Meet This Group Of Fantastic Friends!

They might be big - they might be little - but they are all friends.

What's the definition of a friend?  Dictionary.com defines it as a person attached to another by feelings of affection or personal regard, who gives assistance, and who is on good terms with another.

At the gathering of the Fantastic Friends group every Friday afternoon, director Marie Pinette says the kids, who range in age from Kindergarten to high school are much more than "friends."

"They are mentors and mentees, they are helpers," says Pinette. "The older kids act as another adult and help the younger kids build relationships."

The Fantastic Friends program, run by Pinette of Clinton Youth & Family Service Bureau, Kristin Brooks of the First Selectman's Task Force and two parent volunteers, serves as a casual learning and social environment pairing kids at the high school level with younger children.  They spend every Friday afternoon playing games inside and outside, making crafts, talking and socializing, and just being together.

The program runs in four cycles, said Pinette, eight weeks each in the fall, winter and spring, and morphs into the "Summer Partners" program in the summer.

The program is financed by a small grant given to Clinton Youth & Family Service.

There are about 18 high school mentors for about 23 K-8 kids.

"Everyone chips in," says Pinette. "Most are assigned one on one, but we have sixth graders who are "helpers" with snacks, games and substituting if one of the high school kids is unavailable. They have really jelled together as a team."

They gather each Friday at 2:30pm in the large conference room behind the superintendent of school's wing at the Joel Elementary School. The high school students are first to arrive and immediately begin clearing the space of excess tables and chairs.

There's no need to announce when the little kids come in as you witness a flash of colors running into the room to meet up with their friends.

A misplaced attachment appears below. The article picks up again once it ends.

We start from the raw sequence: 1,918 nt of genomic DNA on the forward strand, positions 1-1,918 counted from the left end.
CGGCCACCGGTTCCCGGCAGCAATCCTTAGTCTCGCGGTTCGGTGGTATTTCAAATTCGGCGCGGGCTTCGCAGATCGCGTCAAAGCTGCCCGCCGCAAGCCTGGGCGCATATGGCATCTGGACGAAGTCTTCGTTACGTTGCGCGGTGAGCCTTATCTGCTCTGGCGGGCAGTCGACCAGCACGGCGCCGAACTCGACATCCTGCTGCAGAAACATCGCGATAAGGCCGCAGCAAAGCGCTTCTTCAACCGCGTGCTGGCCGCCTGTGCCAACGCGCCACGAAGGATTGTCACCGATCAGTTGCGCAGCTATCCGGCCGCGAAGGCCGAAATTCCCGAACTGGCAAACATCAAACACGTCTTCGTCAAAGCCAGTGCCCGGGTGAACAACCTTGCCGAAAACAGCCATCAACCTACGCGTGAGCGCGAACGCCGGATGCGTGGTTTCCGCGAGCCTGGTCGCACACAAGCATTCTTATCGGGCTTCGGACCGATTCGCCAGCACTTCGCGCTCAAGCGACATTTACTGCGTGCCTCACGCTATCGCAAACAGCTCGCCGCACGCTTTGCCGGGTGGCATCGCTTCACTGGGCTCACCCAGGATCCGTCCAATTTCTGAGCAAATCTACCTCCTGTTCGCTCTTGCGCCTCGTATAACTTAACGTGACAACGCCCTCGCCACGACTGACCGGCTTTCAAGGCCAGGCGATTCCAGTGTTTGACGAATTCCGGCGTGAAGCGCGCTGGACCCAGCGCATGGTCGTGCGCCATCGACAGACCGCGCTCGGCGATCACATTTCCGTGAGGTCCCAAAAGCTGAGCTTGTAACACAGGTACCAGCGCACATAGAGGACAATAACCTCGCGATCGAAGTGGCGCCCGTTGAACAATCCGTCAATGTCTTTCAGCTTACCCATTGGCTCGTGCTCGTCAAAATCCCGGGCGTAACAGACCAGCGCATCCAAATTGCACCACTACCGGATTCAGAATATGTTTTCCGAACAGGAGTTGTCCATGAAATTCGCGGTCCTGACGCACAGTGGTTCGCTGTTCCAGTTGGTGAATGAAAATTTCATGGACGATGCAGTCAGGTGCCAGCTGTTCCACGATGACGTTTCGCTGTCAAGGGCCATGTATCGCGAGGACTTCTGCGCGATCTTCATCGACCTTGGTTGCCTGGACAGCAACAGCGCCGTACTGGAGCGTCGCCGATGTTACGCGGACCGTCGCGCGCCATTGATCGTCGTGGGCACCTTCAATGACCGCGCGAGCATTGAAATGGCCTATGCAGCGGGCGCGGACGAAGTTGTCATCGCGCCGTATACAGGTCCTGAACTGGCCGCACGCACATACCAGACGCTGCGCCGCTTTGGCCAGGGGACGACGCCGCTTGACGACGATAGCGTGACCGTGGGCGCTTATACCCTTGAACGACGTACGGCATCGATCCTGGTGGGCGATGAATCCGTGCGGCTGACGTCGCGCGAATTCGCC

Volunteer mother Peg Abbott says her son, Darren, six years old, wakes up every Friday morning and says "It's Fantastic Friends day!"

His high school buddy and mentor is Alex Swett.

"It's Alex this and Alex that all week long at our house," says Abbott with a smile.

She and her husband know the special sentence that keeps little Darren on track if he's not obeying them.

"We'll tell Alex," is all they have to say and Darren straightens out immediately.

Let's hear from some of the high school Fantastic Friends mentors:

Meagan Quinn, 9th grade

This is Meagan's first year as a Fantastic Friend, but she's not the only one in her family with the title. Her older sister Erin, a junior, is also a Fantastic Friend and a Peer Advocate.

"I love the connection to the little kids and helping out in the community," says Meagan. "They really appreciate it and they are adorable!"

Meagan says playing Barbies is still very popular as are Bionicles by Lego.

"We go outside, we make origami, we play lots of Barbies," she adds. "Everything is so warm and comfortable."

Meagan has witnessed some real "branching out" of kids who were once very shy.

"I look forward to it every Friday," she says.

Meagan plans to study to become a family and child therapist. Her sister wants to be a social worker.

Sam Allen, 10th grade

Sam has been told by everyone in the group that he's pretty much "not allowed to leave" the program.

"There are about 100,000 things here to do so I guess I have to stay," he jokes.

Since Sam is about the tallest one in the room, he's the first person everyone looks to when they need something up high in the cabinet.

"My favorite part of the day is all about what the little kids say," he says. "I feel needed here and I know how to fold paper into origami shapes."

Sam plans to study science and biology and maybe write a book about sayings that "come out of nowhere."

Emily Maertz, 10th grade

This is Emily's second year as a mentor in the Fantastic Friends and Summer Partners programs.

Emily is "so happy to see the little ones" each Friday and has noticed a big difference in many of them.

She says she has seen a remarkable change in the very shy younger kids. They have gone from almost not talking at all to going around the room asking others if they would play or do something with them.

"In the past, they would have asked me to do it," says Emily.

Emily plans to study speech pathology in college.


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